From what i’ve come to understand, a begining sprinter should aim in their offseason weight training to build enough functional muscle mass in the appropriate part of their body to become a good sprinter. Charlie francis talked a bit about this in his book training for speed, highlighting how there should be enough muscle mass so that the fold inbetween the glutues and hamstring isn’t necessary.
To reiterate, the initial part of a sprinters training should revolve around gaining functional muscle mass, so use reps in the 6-8 range, perhaps the 1-6 principal, or some sort of wave loading like 7-5-3 or 8-6-4.
I don’t think doing any of the routines on T-mag would be the wisest choice for a sprinter. Most of the programs are for bodybuilers and put too much emaphsis on upper body, or to put it an other way don’t concentrate enough on sprinting specific exercises (such as variations on the olympic pulls and hamstring development exercises).
You have 15 weeks to get in shape which is a long time. So you should go through at least 4 training cycles where you use a different workout each period (3-4 weeks for each period).
I would mainly concentrate on squatting and the olympic pulls, that is if you know any or can get anyone to teach you them.
I would try using ploymetrics during one cycle, such as jump squats, and then during one cycle I would use snatch grip deadlifts from a podium (they are explained in one months poetry in motion). Poliquin said they were an excellent preseason preprator exercise for sprinters. I tried them out and agree, helped me a lot with my starting power, was able to drive much much harder out of the blocks.

Also forgot to mention the importance of core abdominal strenght. I like the recommendations of charlie francis and paul check (see his article on functional abdominal training on www.chekinstitute.com). Francis emphasized medicine ball use.

i think the core stuff is over rated; Charlie Francis does advocate high reps in hundreds and up btw. I cannot see a reason why a westside approach wouldnt work. If your maximal strength levels are low (below a 1.5 -2Bw squat), work mostly on bringing up maximal strength. If your maximal strength is better than that, bring up your power (Westside covers both of these issues in their conjugated periodization setup btw); because there is a cut off point, where if you can produce tons of force (say to squat 600lbs) but can’t develop that force in a quick enough time, then all that extra strength goes down the toilet.

Thanks for the advice guys!
By the way here are my strength stats in the lifts: bodyweight: 66kg, power clean: 80kg, bench 100kg, full squat 120kg.
nothingx, I know Testosterone is mainly full of bodybuilding stuff, but have you tried the limping series? Did it help your sprinting much?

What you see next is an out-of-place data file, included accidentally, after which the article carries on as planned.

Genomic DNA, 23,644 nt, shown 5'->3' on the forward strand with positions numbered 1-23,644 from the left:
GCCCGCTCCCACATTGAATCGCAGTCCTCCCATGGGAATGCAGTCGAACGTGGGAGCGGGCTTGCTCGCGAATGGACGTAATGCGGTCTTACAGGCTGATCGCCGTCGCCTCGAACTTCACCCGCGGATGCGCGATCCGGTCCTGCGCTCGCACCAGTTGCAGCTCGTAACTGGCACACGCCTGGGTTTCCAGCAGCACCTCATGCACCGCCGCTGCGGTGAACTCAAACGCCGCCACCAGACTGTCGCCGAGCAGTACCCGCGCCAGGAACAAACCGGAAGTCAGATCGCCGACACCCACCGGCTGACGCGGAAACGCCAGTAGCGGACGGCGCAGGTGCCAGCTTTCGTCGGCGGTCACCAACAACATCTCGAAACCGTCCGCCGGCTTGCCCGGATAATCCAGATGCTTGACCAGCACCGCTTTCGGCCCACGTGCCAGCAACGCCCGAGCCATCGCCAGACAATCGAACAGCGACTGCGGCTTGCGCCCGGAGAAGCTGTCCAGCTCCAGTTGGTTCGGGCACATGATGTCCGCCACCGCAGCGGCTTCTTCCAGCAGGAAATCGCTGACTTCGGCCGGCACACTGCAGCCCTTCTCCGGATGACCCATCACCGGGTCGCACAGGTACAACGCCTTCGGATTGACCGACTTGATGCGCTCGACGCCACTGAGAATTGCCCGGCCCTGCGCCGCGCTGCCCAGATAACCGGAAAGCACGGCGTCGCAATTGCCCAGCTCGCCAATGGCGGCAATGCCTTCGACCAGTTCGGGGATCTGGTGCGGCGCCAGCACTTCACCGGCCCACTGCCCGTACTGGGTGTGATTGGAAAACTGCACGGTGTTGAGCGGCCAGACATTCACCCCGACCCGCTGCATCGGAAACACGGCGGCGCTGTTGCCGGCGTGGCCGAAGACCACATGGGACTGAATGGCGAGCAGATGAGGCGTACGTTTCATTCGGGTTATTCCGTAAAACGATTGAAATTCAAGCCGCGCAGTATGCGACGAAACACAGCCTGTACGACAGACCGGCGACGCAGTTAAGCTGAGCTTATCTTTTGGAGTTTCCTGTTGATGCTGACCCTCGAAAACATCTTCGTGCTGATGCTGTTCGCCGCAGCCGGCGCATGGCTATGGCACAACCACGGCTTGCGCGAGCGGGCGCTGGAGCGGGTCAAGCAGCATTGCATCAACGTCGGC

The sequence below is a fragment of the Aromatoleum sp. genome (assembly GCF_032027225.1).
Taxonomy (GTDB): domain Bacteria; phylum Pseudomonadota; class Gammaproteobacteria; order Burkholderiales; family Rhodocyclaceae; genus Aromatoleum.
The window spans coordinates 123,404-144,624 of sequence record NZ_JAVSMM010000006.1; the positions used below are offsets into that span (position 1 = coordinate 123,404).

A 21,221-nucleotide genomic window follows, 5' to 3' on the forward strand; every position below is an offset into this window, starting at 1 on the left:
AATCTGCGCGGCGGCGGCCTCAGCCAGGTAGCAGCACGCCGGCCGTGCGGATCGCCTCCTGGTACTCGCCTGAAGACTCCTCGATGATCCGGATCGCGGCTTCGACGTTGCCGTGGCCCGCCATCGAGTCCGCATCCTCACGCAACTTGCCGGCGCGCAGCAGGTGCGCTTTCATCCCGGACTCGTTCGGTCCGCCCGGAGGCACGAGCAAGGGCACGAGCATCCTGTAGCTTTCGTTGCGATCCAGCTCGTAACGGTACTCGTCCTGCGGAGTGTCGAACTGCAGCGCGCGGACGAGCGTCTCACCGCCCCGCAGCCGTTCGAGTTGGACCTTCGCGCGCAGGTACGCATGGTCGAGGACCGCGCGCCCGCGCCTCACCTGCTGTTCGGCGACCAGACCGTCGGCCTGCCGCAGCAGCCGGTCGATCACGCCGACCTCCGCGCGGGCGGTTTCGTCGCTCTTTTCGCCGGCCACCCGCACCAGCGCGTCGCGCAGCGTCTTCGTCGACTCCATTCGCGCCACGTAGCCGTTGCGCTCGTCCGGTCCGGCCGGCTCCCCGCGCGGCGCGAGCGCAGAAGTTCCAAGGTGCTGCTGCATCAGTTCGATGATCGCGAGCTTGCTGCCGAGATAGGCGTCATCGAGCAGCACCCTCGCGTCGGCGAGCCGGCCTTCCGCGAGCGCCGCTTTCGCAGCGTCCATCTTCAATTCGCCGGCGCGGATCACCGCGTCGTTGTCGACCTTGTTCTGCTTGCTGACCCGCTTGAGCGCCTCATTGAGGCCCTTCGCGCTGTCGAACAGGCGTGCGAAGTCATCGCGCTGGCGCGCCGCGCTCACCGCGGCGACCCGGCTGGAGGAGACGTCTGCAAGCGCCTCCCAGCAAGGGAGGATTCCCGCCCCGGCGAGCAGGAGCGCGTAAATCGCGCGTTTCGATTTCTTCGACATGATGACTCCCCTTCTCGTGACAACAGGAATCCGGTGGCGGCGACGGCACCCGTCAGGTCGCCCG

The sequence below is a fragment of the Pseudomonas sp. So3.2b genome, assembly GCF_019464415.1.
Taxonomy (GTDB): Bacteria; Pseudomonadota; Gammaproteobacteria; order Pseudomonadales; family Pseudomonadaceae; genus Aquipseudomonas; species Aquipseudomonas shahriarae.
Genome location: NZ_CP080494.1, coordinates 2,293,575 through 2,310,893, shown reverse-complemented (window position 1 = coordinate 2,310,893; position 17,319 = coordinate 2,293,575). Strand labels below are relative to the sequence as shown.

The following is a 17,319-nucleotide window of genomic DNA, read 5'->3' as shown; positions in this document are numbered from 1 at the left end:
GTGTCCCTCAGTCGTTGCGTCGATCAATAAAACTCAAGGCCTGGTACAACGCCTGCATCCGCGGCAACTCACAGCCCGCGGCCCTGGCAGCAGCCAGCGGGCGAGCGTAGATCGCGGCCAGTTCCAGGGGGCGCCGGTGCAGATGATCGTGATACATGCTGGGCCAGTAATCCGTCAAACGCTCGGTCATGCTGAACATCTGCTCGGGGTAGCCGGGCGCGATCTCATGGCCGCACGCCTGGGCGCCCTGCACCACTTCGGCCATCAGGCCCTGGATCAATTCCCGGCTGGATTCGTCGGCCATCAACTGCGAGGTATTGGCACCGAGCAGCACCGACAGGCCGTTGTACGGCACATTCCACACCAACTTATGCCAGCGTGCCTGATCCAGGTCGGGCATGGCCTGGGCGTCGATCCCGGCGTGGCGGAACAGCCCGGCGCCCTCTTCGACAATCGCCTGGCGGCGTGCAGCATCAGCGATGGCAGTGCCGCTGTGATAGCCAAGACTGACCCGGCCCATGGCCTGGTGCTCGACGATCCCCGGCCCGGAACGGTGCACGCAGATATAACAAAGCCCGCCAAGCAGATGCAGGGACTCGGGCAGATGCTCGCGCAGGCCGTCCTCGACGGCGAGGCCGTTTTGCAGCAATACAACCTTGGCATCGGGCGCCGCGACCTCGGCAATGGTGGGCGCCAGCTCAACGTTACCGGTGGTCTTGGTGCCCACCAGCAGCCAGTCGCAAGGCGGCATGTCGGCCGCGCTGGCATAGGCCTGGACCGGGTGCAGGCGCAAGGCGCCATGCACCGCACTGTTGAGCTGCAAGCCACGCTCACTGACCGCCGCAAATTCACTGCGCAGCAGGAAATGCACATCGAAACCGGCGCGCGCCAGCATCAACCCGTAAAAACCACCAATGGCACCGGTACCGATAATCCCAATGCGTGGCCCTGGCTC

I took a closer look at the limping series, and past the first two hypertrophy phases, it’s mainly wave loading (5,4,3) and 1,5 stuff on the hammies which is what most of you guys you remcommded. Think it would be a good choice? And with the ‘choices’ King offers, ie those more interested in hypertrophy or explosive power, I know I want power but in ‘Train right for your type’ King says that training age overrides training goal, especially if you’re a beginner. So should I be doing say the deadlifts instead of the clean pull variations? I was thinking of doing his suggestion of doing cleans in Phase IV, or should I stick with the deadlifts since my hypetrophy/training age isn’t advance enough? Thanks again guys.

Somebody earlier said that endurance isn’t a concern on sprints less than 1 minute. I disagree. Looking at some of the best sprinters (Lewis, Johnson), many times they won not because they were the fastest, but because they slowed the least at the end. Not tying up at the end of a sprint can win many races. Any way, my recommendation is to use a basic full body routine, and add sled pulls for a distance longer than your race distance. Just my 2 cents worth.

The core stuff isn’t overrated…
A strong core is neccessary to squat, deadleft and do any of the olympic pulls with a large weight.
A west side approach might work, but it isn’t optimal, their training revoles around powerlifting, sprint training is different. you may be able to adapt some of their methods, but i don’t suggest a beginning sprinter jumping right into it.
I don’t think doing maximal strengh training is appropriate until you’ve developed sufficient muscle mass for sprinting in the legs and upper body. (assuming your not also long jumping or something else which requires low bodyweight)